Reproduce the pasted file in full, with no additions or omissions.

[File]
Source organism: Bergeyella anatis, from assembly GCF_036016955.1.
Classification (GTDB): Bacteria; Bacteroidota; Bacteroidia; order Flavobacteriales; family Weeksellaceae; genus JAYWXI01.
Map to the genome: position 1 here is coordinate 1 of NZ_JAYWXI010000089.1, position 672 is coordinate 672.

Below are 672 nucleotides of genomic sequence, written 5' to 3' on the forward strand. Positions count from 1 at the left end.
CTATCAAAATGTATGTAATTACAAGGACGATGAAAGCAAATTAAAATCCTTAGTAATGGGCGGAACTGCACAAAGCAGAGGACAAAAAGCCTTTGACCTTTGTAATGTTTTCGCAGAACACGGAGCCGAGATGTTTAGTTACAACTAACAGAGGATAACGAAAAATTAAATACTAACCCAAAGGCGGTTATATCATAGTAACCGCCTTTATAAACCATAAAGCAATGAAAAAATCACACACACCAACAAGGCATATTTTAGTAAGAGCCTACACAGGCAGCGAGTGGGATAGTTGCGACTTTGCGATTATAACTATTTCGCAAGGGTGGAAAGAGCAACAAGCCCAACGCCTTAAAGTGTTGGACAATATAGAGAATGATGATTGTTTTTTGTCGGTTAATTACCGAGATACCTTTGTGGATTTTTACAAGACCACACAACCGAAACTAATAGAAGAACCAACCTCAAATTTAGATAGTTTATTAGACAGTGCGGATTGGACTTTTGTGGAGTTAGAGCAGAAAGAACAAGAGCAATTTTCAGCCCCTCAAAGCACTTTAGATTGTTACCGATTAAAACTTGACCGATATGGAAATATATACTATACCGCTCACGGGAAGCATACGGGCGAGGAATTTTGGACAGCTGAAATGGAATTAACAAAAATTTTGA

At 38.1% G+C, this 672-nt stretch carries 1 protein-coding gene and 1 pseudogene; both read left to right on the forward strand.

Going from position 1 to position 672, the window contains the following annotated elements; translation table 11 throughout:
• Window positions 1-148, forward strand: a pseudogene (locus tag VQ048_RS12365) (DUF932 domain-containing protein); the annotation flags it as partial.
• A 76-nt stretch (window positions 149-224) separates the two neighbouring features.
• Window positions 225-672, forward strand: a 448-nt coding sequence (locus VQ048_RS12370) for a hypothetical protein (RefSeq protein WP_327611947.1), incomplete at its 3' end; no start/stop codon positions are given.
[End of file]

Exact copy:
Source organism: Bergeyella anatis, from assembly GCF_036016955.1.
Classification (GTDB): Bacteria; Bacteroidota; Bacteroidia; order Flavobacteriales; family Weeksellaceae; genus JAYWXI01.
Map to the genome: position 1 here is coordinate 1 of NZ_JAYWXI010000089.1, position 672 is coordinate 672.

Below are 672 nucleotides of genomic sequence, written 5' to 3' on the forward strand. Positions count from 1 at the left end.
CTATCAAAATGTATGTAATTACAAGGACGATGAAAGCAAATTAAAATCCTTAGTAATGGGCGGAACTGCACAAAGCAGAGGACAAAAAGCCTTTGACCTTTGTAATGTTTTCGCAGAACACGGAGCCGAGATGTTTAGTTACAACTAACAGAGGATAACGAAAAATTAAATACTAACCCAAAGGCGGTTATATCATAGTAACCGCCTTTATAAACCATAAAGCAATGAAAAAATCACACACACCAACAAGGCATATTTTAGTAAGAGCCTACACAGGCAGCGAGTGGGATAGTTGCGACTTTGCGATTATAACTATTTCGCAAGGGTGGAAAGAGCAACAAGCCCAACGCCTTAAAGTGTTGGACAATATAGAGAATGATGATTGTTTTTTGTCGGTTAATTACCGAGATACCTTTGTGGATTTTTACAAGACCACACAACCGAAACTAATAGAAGAACCAACCTCAAATTTAGATAGTTTATTAGACAGTGCGGATTGGACTTTTGTGGAGTTAGAGCAGAAAGAACAAGAGCAATTTTCAGCCCCTCAAAGCACTTTAGATTGTTACCGATTAAAACTTGACCGATATGGAAATATATACTATACCGCTCACGGGAAGCATACGGGCGAGGAATTTTGGACAGCTGAAATGGAATTAACAAAAATTTTGA

At 38.1% G+C, this 672-nt stretch carries 1 protein-coding gene and 1 pseudogene; both read left to right on the forward strand.

Going from position 1 to position 672, the window contains the following annotated elements; translation table 11 throughout:
• Window positions 1-148, forward strand: a pseudogene (locus tag VQ048_RS12365) (DUF932 domain-containing protein); the annotation flags it as partial.
• A 76-nt stretch (window positions 149-224) separates the two neighbouring features.
• Window positions 225-672, forward strand: a 448-nt coding sequence (locus VQ048_RS12370) for a hypothetical protein (RefSeq protein WP_327611947.1), incomplete at its 3' end; no start/stop codon positions are given.